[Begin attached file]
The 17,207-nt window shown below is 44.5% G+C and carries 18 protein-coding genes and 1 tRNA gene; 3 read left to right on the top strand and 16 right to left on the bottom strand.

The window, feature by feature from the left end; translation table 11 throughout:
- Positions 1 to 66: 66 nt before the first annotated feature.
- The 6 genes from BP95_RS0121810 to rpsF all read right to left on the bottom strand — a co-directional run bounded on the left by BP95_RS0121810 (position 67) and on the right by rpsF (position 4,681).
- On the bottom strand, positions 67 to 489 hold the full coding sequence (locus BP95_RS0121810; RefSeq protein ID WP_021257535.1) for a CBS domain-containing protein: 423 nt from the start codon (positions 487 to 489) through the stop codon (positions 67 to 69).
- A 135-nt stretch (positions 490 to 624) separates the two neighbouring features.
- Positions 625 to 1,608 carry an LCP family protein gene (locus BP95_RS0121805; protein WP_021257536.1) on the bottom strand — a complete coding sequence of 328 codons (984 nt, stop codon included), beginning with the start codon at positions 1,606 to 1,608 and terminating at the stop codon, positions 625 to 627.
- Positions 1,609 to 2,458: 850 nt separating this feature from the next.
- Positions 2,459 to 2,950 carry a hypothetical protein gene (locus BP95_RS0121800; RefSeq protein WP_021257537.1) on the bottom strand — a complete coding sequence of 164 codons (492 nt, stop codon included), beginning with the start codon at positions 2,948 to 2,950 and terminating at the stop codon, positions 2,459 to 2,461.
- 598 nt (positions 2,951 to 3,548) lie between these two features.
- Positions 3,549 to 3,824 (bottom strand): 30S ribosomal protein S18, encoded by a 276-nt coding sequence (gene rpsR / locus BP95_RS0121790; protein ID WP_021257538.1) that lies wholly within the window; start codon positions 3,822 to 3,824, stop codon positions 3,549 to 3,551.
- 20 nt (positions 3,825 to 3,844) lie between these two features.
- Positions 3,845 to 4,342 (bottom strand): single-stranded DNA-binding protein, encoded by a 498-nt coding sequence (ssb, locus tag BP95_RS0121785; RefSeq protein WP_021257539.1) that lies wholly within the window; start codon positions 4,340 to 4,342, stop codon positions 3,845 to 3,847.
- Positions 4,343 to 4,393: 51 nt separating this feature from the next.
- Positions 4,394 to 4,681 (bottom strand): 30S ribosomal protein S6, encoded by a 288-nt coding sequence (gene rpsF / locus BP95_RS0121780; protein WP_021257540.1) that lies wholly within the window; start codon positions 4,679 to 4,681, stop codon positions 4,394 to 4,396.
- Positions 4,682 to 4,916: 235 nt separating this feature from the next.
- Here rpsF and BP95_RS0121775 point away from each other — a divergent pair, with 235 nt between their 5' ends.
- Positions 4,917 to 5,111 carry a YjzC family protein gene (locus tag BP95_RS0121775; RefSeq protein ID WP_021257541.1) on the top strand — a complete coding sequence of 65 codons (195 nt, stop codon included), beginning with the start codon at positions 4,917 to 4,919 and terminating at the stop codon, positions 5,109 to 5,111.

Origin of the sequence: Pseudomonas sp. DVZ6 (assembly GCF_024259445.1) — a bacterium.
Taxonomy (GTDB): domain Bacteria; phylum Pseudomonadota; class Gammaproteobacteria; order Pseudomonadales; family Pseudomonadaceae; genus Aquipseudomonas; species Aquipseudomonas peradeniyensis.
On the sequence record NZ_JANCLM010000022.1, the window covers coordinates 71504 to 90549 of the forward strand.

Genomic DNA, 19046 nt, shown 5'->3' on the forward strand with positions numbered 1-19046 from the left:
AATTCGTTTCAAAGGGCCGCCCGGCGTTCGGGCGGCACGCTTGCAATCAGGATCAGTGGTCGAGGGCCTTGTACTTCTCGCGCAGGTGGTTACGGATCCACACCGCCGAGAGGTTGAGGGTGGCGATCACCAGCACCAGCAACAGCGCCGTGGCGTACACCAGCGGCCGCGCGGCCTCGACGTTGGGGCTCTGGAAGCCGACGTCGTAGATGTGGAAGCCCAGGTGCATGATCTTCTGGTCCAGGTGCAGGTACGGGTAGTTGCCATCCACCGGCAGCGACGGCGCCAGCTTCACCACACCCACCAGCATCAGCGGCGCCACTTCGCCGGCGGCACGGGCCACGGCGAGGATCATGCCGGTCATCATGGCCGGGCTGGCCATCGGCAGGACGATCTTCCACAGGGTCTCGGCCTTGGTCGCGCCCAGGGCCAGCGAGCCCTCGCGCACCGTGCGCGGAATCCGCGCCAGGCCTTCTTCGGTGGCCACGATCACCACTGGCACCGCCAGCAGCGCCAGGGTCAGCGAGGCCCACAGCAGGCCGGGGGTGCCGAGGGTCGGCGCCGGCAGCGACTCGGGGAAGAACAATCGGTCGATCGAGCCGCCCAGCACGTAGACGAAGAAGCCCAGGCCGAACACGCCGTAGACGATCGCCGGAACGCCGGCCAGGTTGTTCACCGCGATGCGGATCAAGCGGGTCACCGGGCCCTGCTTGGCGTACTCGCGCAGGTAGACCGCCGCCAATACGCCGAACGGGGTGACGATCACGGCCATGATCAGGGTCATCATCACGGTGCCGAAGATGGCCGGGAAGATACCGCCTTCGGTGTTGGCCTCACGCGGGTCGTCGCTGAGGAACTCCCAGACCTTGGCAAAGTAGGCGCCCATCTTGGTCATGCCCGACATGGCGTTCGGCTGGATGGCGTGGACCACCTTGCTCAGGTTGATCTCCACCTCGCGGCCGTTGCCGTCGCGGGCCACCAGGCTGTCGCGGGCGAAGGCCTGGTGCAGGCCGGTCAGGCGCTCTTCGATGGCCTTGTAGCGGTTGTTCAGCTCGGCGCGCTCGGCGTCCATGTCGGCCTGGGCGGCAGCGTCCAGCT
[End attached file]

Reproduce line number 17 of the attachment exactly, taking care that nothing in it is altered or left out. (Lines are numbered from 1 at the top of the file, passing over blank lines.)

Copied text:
- Here rpsF and BP95_RS0121775 point away from each other — a divergent pair, with 235 nt between their 5' ends.